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OCAU News
Thursday Afternoon (3 Comments) (link)
 Thursday, 16-August-2018  17:09:12 (GMT +10) - by Agg

Yet another Intel CPU vulnerability has been uncovered - this time it's called Foreshadow. The researchers reported these findings to Intel earlier this year, and the company’s own analysis into the causes of the vulnerability led to the discovery of a new variant of Foreshadow, called Foreshadow-NG. This particular variant is theoretically capable of bypassing the earlier fixes introduced to protect computers against Meltdown and Spectre — potentially re-exposing millions of computers globally to attacks. Intel has since release patches and updates to mitigate all varients of Foreshadow. However, more research will need to be done to understand the full impact of the Foreshadow-NG variant. More info here on Redhat, and there's a Windows 10 patch already. Discussion here.

NVIDIA have unveiled their new next-gen Turing GPU architecture at SIGGRAPH 2018. The next generation of NVIDIA’s GPU designs, Turing will be incorporating a number of new features and is rolling out this year. While the focus of today’s announcements is on the professional visualization (ProViz) side of matters, we expect to see this used in other upcoming NVIDIA products as well. And by the same token, today’s reveal should not be considered an exhaustive listing of all of Turing’s features.

There's a bit of an uproar about Google storing location data, even if you turn that feature off. Google says that will prevent the company from remembering where you’ve been. Google’s support page on the subject states: “You can turn off Location History at any time. With Location History off, the places you go are no longer stored.” That isn’t true. Even with Location History paused, some Google apps automatically store time-stamped location data without asking. (It’s possible, although laborious, to delete it.)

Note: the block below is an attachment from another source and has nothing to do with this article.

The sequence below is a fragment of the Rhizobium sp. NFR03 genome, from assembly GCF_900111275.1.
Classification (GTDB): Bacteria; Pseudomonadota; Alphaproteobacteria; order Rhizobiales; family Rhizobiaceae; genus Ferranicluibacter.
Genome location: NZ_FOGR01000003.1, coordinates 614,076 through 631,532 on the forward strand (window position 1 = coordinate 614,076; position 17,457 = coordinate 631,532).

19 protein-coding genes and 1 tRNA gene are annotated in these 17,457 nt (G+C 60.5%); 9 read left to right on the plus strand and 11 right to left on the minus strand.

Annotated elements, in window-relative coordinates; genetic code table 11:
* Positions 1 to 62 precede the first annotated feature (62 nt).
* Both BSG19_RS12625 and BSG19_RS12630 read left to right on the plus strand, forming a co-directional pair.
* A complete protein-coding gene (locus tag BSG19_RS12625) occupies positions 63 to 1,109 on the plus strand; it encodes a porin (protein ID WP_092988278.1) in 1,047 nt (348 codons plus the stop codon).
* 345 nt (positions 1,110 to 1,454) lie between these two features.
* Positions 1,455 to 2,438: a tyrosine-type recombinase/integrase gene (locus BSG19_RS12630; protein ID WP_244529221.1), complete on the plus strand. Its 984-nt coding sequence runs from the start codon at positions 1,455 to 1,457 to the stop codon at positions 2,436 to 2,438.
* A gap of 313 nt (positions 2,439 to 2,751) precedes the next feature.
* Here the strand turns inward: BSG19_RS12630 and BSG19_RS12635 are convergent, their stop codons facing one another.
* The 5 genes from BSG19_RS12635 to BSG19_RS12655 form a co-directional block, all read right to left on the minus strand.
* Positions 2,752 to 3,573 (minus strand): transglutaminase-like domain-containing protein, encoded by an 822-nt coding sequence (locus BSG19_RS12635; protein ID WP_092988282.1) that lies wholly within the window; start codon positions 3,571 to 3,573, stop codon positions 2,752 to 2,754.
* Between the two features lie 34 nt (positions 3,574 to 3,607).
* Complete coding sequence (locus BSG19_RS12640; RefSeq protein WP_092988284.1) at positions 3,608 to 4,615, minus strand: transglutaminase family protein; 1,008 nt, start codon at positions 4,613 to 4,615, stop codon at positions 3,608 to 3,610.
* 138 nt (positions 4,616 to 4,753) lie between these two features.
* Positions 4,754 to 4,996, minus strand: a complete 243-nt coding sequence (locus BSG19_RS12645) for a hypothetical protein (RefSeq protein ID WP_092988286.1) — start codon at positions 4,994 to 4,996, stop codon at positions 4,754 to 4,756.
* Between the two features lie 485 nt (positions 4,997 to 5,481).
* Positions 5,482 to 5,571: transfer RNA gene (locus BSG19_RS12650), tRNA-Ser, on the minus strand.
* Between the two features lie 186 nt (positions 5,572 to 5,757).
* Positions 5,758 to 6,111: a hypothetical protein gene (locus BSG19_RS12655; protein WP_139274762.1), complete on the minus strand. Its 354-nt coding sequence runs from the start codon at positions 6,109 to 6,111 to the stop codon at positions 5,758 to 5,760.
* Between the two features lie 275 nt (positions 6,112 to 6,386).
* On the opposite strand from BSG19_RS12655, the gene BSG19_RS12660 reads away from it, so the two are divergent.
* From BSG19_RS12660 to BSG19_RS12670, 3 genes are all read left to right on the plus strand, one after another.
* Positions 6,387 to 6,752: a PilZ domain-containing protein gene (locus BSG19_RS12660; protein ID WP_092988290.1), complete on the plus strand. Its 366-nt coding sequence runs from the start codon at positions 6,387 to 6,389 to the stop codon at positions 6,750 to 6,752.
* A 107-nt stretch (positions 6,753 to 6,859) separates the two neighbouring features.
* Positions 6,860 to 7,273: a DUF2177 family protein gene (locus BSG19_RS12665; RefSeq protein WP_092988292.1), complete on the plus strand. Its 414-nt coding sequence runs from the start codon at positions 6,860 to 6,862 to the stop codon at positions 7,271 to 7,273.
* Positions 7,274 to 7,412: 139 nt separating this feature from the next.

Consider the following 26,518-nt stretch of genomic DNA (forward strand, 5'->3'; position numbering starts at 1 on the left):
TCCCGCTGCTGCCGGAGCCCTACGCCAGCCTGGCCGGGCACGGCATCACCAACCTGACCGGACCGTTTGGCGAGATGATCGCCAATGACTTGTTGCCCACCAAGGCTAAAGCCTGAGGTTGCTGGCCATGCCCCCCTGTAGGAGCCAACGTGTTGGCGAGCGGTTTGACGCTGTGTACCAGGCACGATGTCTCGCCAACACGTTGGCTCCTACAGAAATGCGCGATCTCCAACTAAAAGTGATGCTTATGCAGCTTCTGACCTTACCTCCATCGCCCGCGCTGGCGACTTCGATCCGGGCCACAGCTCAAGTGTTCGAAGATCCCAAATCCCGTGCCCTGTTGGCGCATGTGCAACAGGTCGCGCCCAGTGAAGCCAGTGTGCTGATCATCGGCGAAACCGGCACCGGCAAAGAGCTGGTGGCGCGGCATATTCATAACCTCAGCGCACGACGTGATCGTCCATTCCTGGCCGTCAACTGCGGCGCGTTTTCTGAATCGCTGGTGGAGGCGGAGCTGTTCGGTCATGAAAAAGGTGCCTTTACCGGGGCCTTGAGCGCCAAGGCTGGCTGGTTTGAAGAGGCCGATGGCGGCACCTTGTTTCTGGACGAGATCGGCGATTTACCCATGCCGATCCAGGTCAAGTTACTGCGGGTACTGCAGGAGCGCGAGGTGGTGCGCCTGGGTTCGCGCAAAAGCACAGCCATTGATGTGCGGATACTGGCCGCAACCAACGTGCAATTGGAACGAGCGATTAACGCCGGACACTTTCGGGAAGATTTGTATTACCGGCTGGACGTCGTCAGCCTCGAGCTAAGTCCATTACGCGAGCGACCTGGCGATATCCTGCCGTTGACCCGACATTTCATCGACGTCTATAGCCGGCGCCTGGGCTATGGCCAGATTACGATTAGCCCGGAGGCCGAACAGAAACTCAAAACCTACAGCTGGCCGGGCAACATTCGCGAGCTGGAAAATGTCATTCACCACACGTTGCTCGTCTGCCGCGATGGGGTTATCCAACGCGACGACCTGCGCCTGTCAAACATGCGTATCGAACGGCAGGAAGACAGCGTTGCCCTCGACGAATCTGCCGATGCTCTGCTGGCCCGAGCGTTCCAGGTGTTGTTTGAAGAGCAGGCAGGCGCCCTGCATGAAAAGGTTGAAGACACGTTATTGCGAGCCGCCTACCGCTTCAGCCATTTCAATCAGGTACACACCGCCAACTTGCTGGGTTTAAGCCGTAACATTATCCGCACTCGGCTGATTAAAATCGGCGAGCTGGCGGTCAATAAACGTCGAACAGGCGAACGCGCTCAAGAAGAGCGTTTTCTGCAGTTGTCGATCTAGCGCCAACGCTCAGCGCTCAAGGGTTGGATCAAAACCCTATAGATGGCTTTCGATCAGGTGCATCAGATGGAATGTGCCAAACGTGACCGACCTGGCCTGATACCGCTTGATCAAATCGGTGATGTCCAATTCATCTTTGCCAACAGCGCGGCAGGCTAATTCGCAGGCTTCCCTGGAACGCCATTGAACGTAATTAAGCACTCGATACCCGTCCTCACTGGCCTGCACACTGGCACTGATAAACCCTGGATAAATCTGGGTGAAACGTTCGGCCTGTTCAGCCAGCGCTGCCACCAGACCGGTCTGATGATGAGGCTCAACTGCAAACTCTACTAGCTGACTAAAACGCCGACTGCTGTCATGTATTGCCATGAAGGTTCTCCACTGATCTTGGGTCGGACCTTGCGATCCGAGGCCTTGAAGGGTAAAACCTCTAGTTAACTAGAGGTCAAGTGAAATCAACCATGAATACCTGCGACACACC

The Government have provided info on how they plan to target encryption. “The Australian government has no interest in undermining systems that protect the fundamental security of communications,” it said. However, the government plans to compel a range of companies that make up end-to-end communications services "to enable access to a particular service, particular device or particular item of software". The targeted provider must come up with a method "which would not systemically weaken these products across the market." So a magic backdoor that can only be exploited by the good guys. What could possibly go wrong?



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All original content copyright James Rolfe. All rights reserved. No reproduction allowed without written permission.